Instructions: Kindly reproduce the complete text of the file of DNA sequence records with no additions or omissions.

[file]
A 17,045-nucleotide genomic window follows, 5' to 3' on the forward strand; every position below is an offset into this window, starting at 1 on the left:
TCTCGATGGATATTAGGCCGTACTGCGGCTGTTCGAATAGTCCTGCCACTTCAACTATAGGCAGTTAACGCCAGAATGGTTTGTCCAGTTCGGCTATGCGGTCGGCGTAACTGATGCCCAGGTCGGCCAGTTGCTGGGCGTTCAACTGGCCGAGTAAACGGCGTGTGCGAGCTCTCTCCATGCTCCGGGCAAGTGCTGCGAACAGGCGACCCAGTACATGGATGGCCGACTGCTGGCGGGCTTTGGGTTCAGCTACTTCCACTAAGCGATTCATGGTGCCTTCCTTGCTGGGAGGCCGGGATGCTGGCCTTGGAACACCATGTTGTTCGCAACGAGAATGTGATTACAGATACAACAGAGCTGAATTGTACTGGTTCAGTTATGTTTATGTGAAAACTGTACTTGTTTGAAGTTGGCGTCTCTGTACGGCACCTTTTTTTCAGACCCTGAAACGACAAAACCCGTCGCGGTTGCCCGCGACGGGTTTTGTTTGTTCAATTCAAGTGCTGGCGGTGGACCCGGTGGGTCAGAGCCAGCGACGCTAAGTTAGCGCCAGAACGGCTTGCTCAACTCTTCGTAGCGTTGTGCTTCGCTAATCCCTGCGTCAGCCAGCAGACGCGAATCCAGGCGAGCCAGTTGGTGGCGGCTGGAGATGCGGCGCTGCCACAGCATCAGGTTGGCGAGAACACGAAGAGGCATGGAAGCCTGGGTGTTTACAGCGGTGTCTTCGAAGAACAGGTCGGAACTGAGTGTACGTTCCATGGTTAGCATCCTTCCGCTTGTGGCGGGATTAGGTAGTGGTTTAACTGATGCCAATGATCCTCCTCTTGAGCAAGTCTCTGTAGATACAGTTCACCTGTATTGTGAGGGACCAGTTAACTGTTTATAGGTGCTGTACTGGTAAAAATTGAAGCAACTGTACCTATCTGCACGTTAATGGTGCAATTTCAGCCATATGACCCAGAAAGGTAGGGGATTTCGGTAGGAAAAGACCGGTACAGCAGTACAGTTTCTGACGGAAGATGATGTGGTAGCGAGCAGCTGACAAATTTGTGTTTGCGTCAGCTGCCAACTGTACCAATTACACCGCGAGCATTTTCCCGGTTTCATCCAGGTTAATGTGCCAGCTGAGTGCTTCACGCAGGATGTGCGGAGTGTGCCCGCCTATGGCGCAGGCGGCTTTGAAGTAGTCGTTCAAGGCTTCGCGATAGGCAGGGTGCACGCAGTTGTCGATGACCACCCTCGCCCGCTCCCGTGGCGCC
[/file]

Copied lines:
A 17,045-nucleotide genomic window follows, 5' to 3' on the forward strand; every position below is an offset into this window, starting at 1 on the left:
TCTCGATGGATATTAGGCCGTACTGCGGCTGTTCGAATAGTCCTGCCACTTCAACTATAGGCAGTTAACGCCAGAATGGTTTGTCCAGTTCGGCTATGCGGTCGGCGTAACTGATGCCCAGGTCGGCCAGTTGCTGGGCGTTCAACTGGCCGAGTAAACGGCGTGTGCGAGCTCTCTCCATGCTCCGGGCAAGTGCTGCGAACAGGCGACCCAGTACATGGATGGCCGACTGCTGGCGGGCTTTGGGTTCAGCTACTTCCACTAAGCGATTCATGGTGCCTTCCTTGCTGGGAGGCCGGGATGCTGGCCTTGGAACACCATGTTGTTCGCAACGAGAATGTGATTACAGATACAACAGAGCTGAATTGTACTGGTTCAGTTATGTTTATGTGAAAACTGTACTTGTTTGAAGTTGGCGTCTCTGTACGGCACCTTTTTTTCAGACCCTGAAACGACAAAACCCGTCGCGGTTGCCCGCGACGGGTTTTGTTTGTTCAATTCAAGTGCTGGCGGTGGACCCGGTGGGTCAGAGCCAGCGACGCTAAGTTAGCGCCAGAACGGCTTGCTCAACTCTTCGTAGCGTTGTGCTTCGCTAATCCCTGCGTCAGCCAGCAGACGCGAATCCAGGCGAGCCAGTTGGTGGCGGCTGGAGATGCGGCGCTGCCACAGCATCAGGTTGGCGAGAACACGAAGAGGCATGGAAGCCTGGGTGTTTACAGCGGTGTCTTCGAAGAACAGGTCGGAACTGAGTGTACGTTCCATGGTTAGCATCCTTCCGCTTGTGGCGGGATTAGGTAGTGGTTTAACTGATGCCAATGATCCTCCTCTTGAGCAAGTCTCTGTAGATACAGTTCACCTGTATTGTGAGGGACCAGTTAACTGTTTATAGGTGCTGTACTGGTAAAAATTGAAGCAACTGTACCTATCTGCACGTTAATGGTGCAATTTCAGCCATATGACCCAGAAAGGTAGGGGATTTCGGTAGGAAAAGACCGGTACAGCAGTACAGTTTCTGACGGAAGATGATGTGGTAGCGAGCAGCTGACAAATTTGTGTTTGCGTCAGCTGCCAACTGTACCAATTACACCGCGAGCATTTTCCCGGTTTCATCCAGGTTAATGTGCCAGCTGAGTGCTTCACGCAGGATGTGCGGAGTGTGCCCGCCTATGGCGCAGGCGGCTTTGAAGTAGTCGTTCAAGGCTTCGCGATAGGCAGGGTGCACGCAGTTGTCGATGACCACCCTCGCCCGCTCCCGTGGCGCC